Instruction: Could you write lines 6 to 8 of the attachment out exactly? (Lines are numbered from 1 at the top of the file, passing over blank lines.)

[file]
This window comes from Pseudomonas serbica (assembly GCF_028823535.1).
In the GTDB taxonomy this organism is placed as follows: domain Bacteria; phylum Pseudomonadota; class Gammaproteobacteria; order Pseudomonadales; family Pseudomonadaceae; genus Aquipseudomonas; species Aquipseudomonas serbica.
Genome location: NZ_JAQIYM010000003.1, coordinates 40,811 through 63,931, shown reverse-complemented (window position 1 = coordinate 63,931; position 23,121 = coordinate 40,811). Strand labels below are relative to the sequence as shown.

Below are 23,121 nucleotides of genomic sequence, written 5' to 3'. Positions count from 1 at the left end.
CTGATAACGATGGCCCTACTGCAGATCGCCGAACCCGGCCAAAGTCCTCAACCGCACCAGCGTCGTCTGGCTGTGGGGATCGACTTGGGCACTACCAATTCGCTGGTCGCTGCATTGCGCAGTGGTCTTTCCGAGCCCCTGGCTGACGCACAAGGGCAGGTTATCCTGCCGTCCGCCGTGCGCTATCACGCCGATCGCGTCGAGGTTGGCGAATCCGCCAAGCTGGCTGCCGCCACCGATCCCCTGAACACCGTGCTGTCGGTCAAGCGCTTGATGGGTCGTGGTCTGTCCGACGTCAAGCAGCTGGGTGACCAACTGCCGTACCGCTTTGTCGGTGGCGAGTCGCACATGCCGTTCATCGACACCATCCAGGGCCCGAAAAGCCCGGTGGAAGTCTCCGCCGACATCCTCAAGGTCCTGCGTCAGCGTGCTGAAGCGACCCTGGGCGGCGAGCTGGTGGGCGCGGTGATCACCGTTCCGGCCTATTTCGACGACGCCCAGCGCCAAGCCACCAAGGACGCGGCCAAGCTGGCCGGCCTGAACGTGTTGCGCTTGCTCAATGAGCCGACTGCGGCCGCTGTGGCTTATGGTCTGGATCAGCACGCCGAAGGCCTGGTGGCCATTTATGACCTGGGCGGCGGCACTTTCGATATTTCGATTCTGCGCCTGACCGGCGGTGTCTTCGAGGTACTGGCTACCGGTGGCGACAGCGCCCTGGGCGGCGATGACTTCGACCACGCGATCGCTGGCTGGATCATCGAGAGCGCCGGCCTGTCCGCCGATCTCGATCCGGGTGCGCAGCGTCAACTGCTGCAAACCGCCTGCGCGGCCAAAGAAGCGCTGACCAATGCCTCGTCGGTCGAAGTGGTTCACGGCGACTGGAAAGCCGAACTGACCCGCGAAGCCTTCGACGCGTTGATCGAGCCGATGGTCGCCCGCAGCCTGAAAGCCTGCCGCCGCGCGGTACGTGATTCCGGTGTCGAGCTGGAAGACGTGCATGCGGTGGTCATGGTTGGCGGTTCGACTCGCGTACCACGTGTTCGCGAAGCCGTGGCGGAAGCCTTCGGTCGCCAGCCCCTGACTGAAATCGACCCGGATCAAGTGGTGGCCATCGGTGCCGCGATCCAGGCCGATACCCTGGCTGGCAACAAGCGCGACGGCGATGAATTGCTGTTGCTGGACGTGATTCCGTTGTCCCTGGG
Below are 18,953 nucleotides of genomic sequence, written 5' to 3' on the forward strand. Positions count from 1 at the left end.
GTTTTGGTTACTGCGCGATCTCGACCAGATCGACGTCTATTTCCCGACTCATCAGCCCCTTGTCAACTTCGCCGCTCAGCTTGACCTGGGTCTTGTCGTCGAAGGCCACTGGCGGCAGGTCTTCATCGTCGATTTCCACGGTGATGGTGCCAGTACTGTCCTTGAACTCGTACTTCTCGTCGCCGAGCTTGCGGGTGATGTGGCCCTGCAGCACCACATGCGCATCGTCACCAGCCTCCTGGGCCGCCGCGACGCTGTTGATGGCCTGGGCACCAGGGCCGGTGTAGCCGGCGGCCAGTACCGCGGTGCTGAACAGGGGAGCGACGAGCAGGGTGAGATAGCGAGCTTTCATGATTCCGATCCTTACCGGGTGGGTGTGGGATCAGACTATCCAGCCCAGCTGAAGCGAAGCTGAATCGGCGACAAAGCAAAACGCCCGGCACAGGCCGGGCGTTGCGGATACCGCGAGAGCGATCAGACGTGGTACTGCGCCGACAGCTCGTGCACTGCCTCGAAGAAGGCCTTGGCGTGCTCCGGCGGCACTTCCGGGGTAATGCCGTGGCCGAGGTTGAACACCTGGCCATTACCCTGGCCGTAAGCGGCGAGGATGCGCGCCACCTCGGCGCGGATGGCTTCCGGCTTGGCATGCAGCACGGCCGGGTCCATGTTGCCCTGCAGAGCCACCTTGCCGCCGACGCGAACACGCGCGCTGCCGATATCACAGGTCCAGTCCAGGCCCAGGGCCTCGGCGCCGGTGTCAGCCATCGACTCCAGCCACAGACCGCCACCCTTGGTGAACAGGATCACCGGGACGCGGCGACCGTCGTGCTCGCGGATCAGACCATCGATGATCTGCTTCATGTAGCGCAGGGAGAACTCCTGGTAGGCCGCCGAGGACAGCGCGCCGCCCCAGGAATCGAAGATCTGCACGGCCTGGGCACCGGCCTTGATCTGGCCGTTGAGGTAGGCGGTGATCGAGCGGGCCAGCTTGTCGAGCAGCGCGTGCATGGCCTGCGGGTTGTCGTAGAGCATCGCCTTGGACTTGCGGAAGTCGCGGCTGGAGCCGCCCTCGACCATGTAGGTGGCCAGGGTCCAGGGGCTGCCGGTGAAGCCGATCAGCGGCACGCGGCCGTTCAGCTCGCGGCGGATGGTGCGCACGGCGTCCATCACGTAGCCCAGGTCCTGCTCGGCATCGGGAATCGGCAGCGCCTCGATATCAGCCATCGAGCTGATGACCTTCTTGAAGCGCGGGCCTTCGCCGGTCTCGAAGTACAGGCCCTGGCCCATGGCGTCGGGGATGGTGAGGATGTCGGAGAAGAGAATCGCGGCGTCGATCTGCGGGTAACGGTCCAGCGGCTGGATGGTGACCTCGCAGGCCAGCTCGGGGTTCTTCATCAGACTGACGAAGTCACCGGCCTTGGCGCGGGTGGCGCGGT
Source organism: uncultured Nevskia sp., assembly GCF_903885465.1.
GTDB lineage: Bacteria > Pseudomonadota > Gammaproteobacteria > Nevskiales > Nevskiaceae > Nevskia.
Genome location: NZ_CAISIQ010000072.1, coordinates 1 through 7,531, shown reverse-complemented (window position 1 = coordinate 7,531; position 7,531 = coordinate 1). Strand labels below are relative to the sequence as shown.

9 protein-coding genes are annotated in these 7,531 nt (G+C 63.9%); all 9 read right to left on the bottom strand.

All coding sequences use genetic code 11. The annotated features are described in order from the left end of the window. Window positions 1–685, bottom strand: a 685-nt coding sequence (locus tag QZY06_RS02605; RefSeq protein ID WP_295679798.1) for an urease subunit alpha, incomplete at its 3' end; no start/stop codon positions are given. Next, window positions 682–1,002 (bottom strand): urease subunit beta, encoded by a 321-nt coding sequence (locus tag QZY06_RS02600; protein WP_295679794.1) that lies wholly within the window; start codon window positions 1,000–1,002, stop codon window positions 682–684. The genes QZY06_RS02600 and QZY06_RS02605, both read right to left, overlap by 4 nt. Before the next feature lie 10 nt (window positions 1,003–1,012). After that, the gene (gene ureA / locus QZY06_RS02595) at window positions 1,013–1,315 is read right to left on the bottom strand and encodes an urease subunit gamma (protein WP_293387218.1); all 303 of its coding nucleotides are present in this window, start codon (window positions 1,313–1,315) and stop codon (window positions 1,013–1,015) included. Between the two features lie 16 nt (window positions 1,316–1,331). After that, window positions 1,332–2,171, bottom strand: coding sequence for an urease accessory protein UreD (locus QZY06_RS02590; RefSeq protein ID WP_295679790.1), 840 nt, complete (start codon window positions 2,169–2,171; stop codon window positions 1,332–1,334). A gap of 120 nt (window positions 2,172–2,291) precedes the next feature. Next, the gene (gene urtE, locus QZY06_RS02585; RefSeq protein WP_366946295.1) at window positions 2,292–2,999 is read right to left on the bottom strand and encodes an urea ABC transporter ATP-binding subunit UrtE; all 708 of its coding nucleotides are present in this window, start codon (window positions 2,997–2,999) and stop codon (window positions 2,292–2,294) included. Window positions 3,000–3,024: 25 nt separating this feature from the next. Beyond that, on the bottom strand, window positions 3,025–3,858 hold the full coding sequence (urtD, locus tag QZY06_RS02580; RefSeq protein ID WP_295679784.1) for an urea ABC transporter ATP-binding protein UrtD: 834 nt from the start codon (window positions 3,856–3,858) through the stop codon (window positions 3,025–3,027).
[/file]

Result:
Below are 18,953 nucleotides of genomic sequence, written 5' to 3' on the forward strand. Positions count from 1 at the left end.
GTTTTGGTTACTGCGCGATCTCGACCAGATCGACGTCTATTTCCCGACTCATCAGCCCCTTGTCAACTTCGCCGCTCAGCTTGACCTGGGTCTTGTCGTCGAAGGCCACTGGCGGCAGGTCTTCATCGTCGATTTCCACGGTGATGGTGCCAGTACTGTCCTTGAACTCGTACTTCTCGTCGCCGAGCTTGCGGGTGATGTGGCCCTGCAGCACCACATGCGCATCGTCACCAGCCTCCTGGGCCGCCGCGACGCTGTTGATGGCCTGGGCACCAGGGCCGGTGTAGCCGGCGGCCAGTACCGCGGTGCTGAACAGGGGAGCGACGAGCAGGGTGAGATAGCGAGCTTTCATGATTCCGATCCTTACCGGGTGGGTGTGGGATCAGACTATCCAGCCCAGCTGAAGCGAAGCTGAATCGGCGACAAAGCAAAACGCCCGGCACAGGCCGGGCGTTGCGGATACCGCGAGAGCGATCAGACGTGGTACTGCGCCGACAGCTCGTGCACTGCCTCGAAGAAGGCCTTGGCGTGCTCCGGCGGCACTTCCGGGGTAATGCCGTGGCCGAGGTTGAACACCTGGCCATTACCCTGGCCGTAAGCGGCGAGGATGCGCGCCACCTCGGCGCGGATGGCTTCCGGCTTGGCATGCAGCACGGCCGGGTCCATGTTGCCCTGCAGAGCCACCTTGCCGCCGACGCGAACACGCGCGCTGCCGATATCACAGGTCCAGTCCAGGCCCAGGGCCTCGGCGCCGGTGTCAGCCATCGACTCCAGCCACAGACCGCCACCCTTGGTGAACAGGATCACCGGGACGCGGCGACCGTCGTGCTCGCGGATCAGACCATCGATGATCTGCTTCATGTAGCGCAGGGAGAACTCCTGGTAGGCCGCCGAGGACAGCGCGCCGCCCCAGGAATCGAAGATCTGCACGGCCTGGGCACCGGCCTTGATCTGGCCGTTGAGGTAGGCGGTGATCGAGCGGGCCAGCTTGTCGAGCAGCGCGTGCATGGCCTGCGGGTTGTCGTAGAGCATCGCCTTGGACTTGCGGAAGTCGCGGCTGGAGCCGCCCTCGACCATGTAGGTGGCCAGGGTCCAGGGGCTGCCGGTGAAGCCGATCAGCGGCACGCGGCCGTTCAGCTCGCGGCGGATGGTGCGCACGGCGTCCATCACGTAGCCCAGGTCCTGCTCGGCATCGGGAATCGGCAGCGCCTCGATATCAGCCATCGAGCTGATGACCTTCTTGAAGCGCGGGCCTTCGCCGGTCTCGAAGTACAGGCCCTGGCCCATGGCGTCGGGGATGGTGAGGATGTCGGAGAAGAGAATCGCGGCGTCGATCTGCGGGTAACGGTCCAGCGGCTGGATGGTGACCTCGCAGGCCAGCTCGGGGTTCTTCATCAGACTGACGAAGTCACCGGCCTTGGCGCGGGTGGCGCGGT
Source organism: uncultured Nevskia sp., assembly GCF_903885465.1.